Being the Ricardos

In the early 1950’s, 60 million Americans stayed home every Monday night to watch ‘I Love Lucy,’ a series Lucille Ball (Nicole Kidman) insisted costar her husband, Cuban band leader Desi Arnaz (Javier Bardem), in a ploy to keep him closer to home.  Its immense success was a surprise to everyone involved, but as Lucy’s star rose higher than Desi’s, it had the opposite effect of what she’d intended.  Then Confidential reports that Desi is having an affair, Walter Winchell accuses Lucy of being a Communist. and the Ricardos learn they are expecting but show runner Jess Oppenheimer (Tony Hale and John Rubinstein) says there is no way they can depict pregnancy on television, all in one week of “Being the Ricardos.”

Laura's Review: B+

Lucy fans objected strenuously to the news that Nicole Kidman had been cast as their idol, but they went into a tizzy for nothing as it turns out.  The actress gives one of her best performances as the red-headed comedienne, her lower, throaty voice a marvelous echo of Balls’, her imitations of Lucy Ricardo uncanny, her portrayal of the real woman revealing.  Writer/director Aaron Sorkin (“The Trial of the Chicago 7”) has structured this brilliantly, borrowing from “Reds’” use of current day interviewees to comment upon historical action, although in this case, the current day Oppenheimer and writers Madelyn Pugh and Bob Carroll Jr. are played by actors (Linda Lavin and Ronny Cox).  While they comment upon that crucial week (the screenwriting Sorkin giving screenwriters their due and gaining unique perspective), leading to its day-by-day recounting, Sorkin also flashes back, giving us snippets of Lucy and Desi’s history within his three-tiered approach.

They met on a ‘bad’ movie called “Too Many Girls” for RKO, where Lucy was a contract player.  They married soon thereafter, but had wildly different schedules, Desi playing into the wee hours if he wasn’t on the road.   Lucy got her big break on 1942’s “The Big Street,” which was well received critically, only to be shocked when RKO dropped her contract because of her age, suggesting she turn to radio.  That she did, garnering a hit with ‘My Favorite Husband.’  Executives in the studio, noting her performance was all encompassing, pitched a television version, something Ball took and ran with, turning it into ‘I Love Lucy.’        

It’s fascinating to watch the politicking both within the marriage and without, Lucy always fighting for the very best comedic punch line even when it disparaged her character’s sex, something Madelyn Pugh (Alia Shawkat), an early feminist, fought.  Lucy also always had her man’s back, angling for an executive producer credit for Desi (much to Oppenheimer’s chagrin) because she felt his behind the scenes work was undervalued.  And Sorkin illustrates the truth behind this, Desi skipping over studio bosses right to the head of their sponsor, Philip Morris, to demand to be allowed to portray Lucy’s pregnancy in real time (‘Don’t F with the Cuban’ was the telegraphed reply, astounding the brass).  Then there is the dynamic with the Arnazes’ costars, Vivian Vance (Nina Arianda) dismayed by Ethel’s frumpy portrayal in service to Ball’s glamour, William Frawley (J.K. Simmons) an important confidante to Lucy, neither famously liking the other.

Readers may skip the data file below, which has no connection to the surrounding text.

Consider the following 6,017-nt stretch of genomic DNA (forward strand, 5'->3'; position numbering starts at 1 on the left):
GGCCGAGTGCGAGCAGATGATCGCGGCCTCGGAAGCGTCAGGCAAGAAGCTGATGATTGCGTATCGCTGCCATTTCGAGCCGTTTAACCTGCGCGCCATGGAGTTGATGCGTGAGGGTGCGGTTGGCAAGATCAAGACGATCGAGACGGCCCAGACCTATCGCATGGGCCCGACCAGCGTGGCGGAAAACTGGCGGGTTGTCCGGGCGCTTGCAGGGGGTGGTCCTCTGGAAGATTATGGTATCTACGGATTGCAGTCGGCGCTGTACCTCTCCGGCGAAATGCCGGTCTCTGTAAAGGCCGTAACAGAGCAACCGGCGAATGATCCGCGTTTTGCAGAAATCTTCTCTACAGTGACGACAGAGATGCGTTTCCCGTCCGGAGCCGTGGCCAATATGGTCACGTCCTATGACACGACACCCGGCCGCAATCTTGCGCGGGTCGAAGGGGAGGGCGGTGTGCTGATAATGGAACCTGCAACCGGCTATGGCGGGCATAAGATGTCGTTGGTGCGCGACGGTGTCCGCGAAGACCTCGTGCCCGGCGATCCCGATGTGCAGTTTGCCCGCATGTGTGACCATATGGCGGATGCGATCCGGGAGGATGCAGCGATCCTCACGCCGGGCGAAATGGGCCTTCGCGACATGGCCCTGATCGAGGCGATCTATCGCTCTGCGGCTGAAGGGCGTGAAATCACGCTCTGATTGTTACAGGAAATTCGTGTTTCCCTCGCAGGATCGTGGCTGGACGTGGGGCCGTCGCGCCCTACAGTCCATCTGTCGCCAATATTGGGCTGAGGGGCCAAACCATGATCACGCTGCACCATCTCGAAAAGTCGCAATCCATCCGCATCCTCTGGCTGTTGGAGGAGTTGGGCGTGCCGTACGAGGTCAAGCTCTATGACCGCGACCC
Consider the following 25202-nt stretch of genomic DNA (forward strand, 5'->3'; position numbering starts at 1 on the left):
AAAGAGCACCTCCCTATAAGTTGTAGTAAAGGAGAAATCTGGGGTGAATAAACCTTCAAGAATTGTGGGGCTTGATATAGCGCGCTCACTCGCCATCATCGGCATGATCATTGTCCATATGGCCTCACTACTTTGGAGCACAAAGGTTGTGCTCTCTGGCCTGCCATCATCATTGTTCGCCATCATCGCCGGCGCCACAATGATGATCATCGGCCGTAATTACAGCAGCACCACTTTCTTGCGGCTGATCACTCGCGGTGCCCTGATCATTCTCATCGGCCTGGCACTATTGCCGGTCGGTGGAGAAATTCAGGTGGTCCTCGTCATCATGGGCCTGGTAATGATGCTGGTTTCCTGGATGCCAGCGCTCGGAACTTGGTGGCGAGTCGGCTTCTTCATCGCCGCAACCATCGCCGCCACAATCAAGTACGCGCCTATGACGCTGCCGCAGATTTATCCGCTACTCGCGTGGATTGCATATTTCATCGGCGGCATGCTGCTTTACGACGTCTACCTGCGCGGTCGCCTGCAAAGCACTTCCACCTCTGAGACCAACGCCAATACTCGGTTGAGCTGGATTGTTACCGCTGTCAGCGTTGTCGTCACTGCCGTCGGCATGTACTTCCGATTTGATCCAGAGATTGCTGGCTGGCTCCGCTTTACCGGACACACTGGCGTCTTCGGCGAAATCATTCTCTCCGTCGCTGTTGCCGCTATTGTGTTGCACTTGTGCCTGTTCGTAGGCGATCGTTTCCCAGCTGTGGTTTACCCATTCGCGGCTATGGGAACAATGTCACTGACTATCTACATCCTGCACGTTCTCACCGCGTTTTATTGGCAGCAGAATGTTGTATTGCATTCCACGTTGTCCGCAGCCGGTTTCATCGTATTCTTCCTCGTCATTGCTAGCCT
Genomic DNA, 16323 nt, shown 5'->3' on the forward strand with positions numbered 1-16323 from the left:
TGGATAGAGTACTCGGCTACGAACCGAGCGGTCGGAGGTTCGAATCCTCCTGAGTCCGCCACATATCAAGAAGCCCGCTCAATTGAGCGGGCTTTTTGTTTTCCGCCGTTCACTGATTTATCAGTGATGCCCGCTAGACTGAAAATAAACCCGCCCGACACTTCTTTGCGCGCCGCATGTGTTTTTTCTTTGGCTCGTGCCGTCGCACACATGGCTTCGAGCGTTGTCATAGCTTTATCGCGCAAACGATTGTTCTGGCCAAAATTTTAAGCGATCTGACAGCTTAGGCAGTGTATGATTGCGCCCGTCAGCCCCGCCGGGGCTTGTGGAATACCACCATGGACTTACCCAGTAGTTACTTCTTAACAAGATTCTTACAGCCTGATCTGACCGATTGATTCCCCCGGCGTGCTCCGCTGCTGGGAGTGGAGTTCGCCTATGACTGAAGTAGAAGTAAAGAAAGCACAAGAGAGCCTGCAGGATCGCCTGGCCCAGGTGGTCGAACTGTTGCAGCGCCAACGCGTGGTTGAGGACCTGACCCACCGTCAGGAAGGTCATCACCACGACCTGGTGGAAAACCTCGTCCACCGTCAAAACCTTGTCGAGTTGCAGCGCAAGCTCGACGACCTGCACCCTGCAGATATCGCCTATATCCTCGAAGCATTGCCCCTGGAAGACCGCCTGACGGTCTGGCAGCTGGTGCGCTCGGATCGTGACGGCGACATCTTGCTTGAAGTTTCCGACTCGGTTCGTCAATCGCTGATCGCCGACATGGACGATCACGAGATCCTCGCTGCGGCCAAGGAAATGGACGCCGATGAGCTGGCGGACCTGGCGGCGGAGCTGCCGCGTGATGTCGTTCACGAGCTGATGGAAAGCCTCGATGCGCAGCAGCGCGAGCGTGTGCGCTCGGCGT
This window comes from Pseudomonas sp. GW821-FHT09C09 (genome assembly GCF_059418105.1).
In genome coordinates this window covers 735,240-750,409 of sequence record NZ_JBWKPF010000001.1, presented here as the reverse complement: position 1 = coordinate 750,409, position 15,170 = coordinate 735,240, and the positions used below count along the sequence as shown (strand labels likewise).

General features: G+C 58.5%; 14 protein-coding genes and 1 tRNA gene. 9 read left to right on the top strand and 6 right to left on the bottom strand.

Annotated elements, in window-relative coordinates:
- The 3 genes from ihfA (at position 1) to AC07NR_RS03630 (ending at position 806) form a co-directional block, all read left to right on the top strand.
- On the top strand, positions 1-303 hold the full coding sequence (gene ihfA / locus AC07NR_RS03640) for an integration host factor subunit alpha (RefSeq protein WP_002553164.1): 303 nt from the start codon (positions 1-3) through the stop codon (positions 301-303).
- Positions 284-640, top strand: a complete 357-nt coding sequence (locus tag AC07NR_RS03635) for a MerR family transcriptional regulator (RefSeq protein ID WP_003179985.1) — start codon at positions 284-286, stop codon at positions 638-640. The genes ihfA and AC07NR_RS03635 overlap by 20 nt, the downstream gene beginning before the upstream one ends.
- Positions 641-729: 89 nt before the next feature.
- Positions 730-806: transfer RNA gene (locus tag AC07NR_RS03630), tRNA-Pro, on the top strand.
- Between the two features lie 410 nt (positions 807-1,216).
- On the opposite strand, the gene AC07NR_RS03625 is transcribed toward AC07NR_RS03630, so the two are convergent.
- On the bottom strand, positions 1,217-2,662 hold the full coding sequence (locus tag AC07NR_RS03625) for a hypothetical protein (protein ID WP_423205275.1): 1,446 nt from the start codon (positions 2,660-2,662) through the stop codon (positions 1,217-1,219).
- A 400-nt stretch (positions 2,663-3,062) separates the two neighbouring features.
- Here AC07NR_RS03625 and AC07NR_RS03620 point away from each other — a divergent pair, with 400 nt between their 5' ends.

The ensemble works like a well oiled machine.  Bardem looks little like Arnaz, but he employs the accent and bandleader physicality expertly.  Shawkat and Simmons are strong supporting players, each capturing their different sides of the camera memorably.  The film also stars ‘The White Lotus’s’ Jake Lacy as the young Bob Carroll Jr. and Christopher Denham as Donald Glass, the Arnazes’ least preferred director who, of course, was on during their most stressful week.  Production is mostly limited to offices, dressing rooms and the soundstage containing the Ricardos’ living room (the one classic ‘Lucy’ bit recreated is the Italian grape crushing scene).

At the end of the week, Desi Arnaz pulls off an amazing PR stunt to clear his wife’s name just as she makes a discovery that breaks her heart.  But the show goes on.  It will be the only time Lucy just performs a scene she’d questioned as written, failing to record her better, alternate take utilizing Desi’s catchphrase ‘Lucy, I’m home!’.

Robin's Review: B+

One thing that COVID has done for me (and probably to me) is that, now, I like to see a movie with as little info as possible beforehand. I think I have grown to appreciate the surprise a good movie can hold in store. That is just what “Being the Ricardos” is for me - a surprise.

Writer-director Aaron Sorkin uses the framing of a week in the making an episode of “I Love Lucy,” as its backdrop. But, in that Monday through Friday of the making of the show a great deal goes on, from pregnancy to HUAC to infidelity, as the players deal with all in amusing and realistic, and often emotional, ways.

I, like many, had my doubts with Nicole Kidman as the near-mythical Lucy. I should not have worried as the actress, with subtle and effective use of make-up and camera, gives husky voice to the icon, a trait which Lucille Ball was famous. On a different level, but no less effective, Javier Bardem does not mimic or imitate Desi Arnaz but captures the man’s essence on the screen. As with Kidman, I was skeptical of Bardem pulling it off, but he does so with humor and charm.

Although it clocks in at over two hours, there is not a wasted minute throughout as we watch the week play out with personal drama and the ethic of putting on a show no matter what. For those of us who watched “I Love Lucy,” it is a return to another time and the movie does not sugarcoat that time.

Amazon releases “Being the Ricardos” in theaters on 12/10/21 and streaming on Prime on 12/21/21.